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Jupiter (Planet)

Summary Article: Jupiter (astronomy) from The Crystal Reference Encyclopedia
Jupiter A view of Jupiter, assembled from four...
Image from: Jupiter A view of Jupiter, assembled from four... in Astronomy Encyclopedia [cite image]

The fifth planet from the Sun, and the innermost of the giant outer planets. It contains two-thirds of the matter in the Solar System, apart from the Sun. It has been observed in close-up by five space probes: Pioneer 10 and 11, Voyagers 1 and 2, and Galileo. Its basic characteristics are: mass 1·90 × 1027 kg; equatorial radius 71 492 km/44 423 mi; polar radius 66 854 km/41 541 mi; mean density 1·33 g/cm3; rotational period 9 h 55 min 41 s; orbital period 11·9 years; inclination of equator to orbit 3·1°; mean distance from the Sun 5·203 AU. It is made primarily of hydrogen (82%) and helium (17%), and believed to have an innermost core of terrestrial composition of 5–10 Earth masses, a large outer core of hydrogen and helium in a metallic phase, a liquid hydrogen/helium mantle, and a deep gaseous atmosphere. The planet has a significant internal source of heat, and radiates twice as much heat from inside as it receives from the Sun.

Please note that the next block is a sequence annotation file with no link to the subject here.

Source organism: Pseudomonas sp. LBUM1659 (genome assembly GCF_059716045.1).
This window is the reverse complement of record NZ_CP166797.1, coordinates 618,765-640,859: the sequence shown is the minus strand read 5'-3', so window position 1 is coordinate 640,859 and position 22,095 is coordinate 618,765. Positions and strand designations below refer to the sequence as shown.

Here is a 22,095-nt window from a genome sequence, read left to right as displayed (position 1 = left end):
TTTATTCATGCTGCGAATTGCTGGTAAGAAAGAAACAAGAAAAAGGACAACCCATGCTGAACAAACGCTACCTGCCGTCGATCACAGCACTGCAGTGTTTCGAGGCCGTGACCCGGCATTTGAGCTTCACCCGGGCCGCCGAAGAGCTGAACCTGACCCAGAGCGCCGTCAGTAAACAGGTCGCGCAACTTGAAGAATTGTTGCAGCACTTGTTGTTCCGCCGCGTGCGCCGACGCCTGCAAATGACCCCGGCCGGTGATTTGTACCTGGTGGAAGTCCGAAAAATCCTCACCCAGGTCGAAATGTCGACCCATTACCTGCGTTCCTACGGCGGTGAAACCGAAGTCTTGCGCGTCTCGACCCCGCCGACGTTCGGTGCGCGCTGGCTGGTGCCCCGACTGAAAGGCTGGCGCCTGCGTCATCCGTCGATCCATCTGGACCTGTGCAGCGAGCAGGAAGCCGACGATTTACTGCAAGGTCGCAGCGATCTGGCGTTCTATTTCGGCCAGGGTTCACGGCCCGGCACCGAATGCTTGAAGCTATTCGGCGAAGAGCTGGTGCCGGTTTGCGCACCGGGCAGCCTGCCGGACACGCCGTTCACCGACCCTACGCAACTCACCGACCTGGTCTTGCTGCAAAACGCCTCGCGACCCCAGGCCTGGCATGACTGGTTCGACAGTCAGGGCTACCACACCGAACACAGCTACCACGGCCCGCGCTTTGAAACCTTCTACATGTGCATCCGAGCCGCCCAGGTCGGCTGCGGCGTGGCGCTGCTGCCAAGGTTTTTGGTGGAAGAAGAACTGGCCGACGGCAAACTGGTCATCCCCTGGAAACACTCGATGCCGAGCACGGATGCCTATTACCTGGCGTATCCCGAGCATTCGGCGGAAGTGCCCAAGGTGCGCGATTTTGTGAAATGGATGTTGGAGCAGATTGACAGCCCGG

The face of the planet is covered by clouds, organized into bands, called belts and zones. Zones are light, and cold (−130°C) because they are high in the atmosphere; belts are darker and warmer clouds (−40°C) at a lower elevation; and a third, warmer level of clouds has also been observed (20°C). The uppermost clouds are inferred to be solid ammonia, the middle clouds ammonium hydrosulphide, and the lowest clouds water. The rotation period in the equatorial region is 5 min faster than that of the rest of the planet - a differential which contributes to the formation of a richly coloured banded structure in the cloudy atmosphere. Complex currents and vortices are observed within the bands, including a long-lived atmospheric storm called the Great Red Spot. The known Jovian moons (Mar 2004) number 63, including the four large satellites discovered by Galileo (1610), which are distinct worlds in themselves and lie in near-circular orbits in an equatorial plane. A dark ring of dust around the planet was discovered by Voyager, between 100 000 and 215 000 km from the centre of the planet, consisting of material from the surface of Jupiter’s four innermost moons.

See also Galilean moons, Galileo Project, Pioneer programme, planet, Shoemaker–Levy 9, Solar System, Voyager project.

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